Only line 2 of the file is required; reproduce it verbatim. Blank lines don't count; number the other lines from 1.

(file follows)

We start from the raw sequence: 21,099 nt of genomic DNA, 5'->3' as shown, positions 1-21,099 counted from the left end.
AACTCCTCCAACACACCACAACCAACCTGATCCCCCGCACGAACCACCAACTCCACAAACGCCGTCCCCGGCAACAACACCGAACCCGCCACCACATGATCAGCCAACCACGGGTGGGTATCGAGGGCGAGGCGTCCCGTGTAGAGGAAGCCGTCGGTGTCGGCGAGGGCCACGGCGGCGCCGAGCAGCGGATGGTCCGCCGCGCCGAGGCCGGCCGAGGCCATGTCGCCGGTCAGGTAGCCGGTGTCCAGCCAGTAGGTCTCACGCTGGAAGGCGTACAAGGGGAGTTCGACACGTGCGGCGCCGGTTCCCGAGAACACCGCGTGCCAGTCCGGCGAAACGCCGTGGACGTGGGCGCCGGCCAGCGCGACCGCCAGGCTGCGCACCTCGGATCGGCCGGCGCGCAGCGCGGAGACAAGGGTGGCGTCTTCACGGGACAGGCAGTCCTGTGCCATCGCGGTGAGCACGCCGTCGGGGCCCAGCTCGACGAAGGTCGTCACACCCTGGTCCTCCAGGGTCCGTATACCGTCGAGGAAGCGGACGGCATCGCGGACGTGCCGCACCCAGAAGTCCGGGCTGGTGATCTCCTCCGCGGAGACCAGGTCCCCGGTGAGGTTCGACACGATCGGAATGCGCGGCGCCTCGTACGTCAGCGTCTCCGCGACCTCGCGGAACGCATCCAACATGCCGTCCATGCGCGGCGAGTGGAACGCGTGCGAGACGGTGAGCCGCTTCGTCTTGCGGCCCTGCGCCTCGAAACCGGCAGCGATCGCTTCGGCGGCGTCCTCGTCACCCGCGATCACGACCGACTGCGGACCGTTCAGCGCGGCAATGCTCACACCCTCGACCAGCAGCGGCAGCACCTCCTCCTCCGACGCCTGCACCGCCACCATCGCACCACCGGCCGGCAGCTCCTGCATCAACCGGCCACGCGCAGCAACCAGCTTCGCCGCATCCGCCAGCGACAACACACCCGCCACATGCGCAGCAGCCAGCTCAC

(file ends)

AACTCCTCCAACACACCACAACCAACCTGATCCCCCGCACGAACCACCAACTCCACAAACGCCGTCCCCGGCAACAACACCGAACCCGCCACCACATGATCAGCCAACCACGGGTGGGTATCGAGGGCGAGGCGTCCCGTGTAGAGGAAGCCGTCGGTGTCGGCGAGGGCCACGGCGGCGCCGAGCAGCGGATGGTCCGCCGCGCCGAGGCCGGCCGAGGCCATGTCGCCGGTCAGGTAGCCGGTGTCCAGCCAGTAGGTCTCACGCTGGAAGGCGTACAAGGGGAGTTCGACACGTGCGGCGCCGGTTCCCGAGAACACCGCGTGCCAGTCCGGCGAAACGCCGTGGACGTGGGCGCCGGCCAGCGCGACCGCCAGGCTGCGCACCTCGGATCGGCCGGCGCGCAGCGCGGAGACAAGGGTGGCGTCTTCACGGGACAGGCAGTCCTGTGCCATCGCGGTGAGCACGCCGTCGGGGCCCAGCTCGACGAAGGTCGTCACACCCTGGTCCTCCAGGGTCCGTATACCGTCGAGGAAGCGGACGGCATCGCGGACGTGCCGCACCCAGAAGTCCGGGCTGGTGATCTCCTCCGCGGAGACCAGGTCCCCGGTGAGGTTCGACACGATCGGAATGCGCGGCGCCTCGTACGTCAGCGTCTCCGCGACCTCGCGGAACGCATCCAACATGCCGTCCATGCGCGGCGAGTGGAACGCGTGCGAGACGGTGAGCCGCTTCGTCTTGCGGCCCTGCGCCTCGAAACCGGCAGCGATCGCTTCGGCGGCGTCCTCGTCACCCGCGATCACGACCGACTGCGGACCGTTCAGCGCGGCAATGCTCACACCCTCGACCAGCAGCGGCAGCACCTCCTCCTCCGACGCCTGCACCGCCACCATCGCACCACCGGCCGGCAGCTCCTGCATCAACCGGCCACGCGCAGCAACCAGCTTCGCCGCATCCGCCAGCGACAACACACCCGCCACATGCGCAGCAGCCAGCTCAC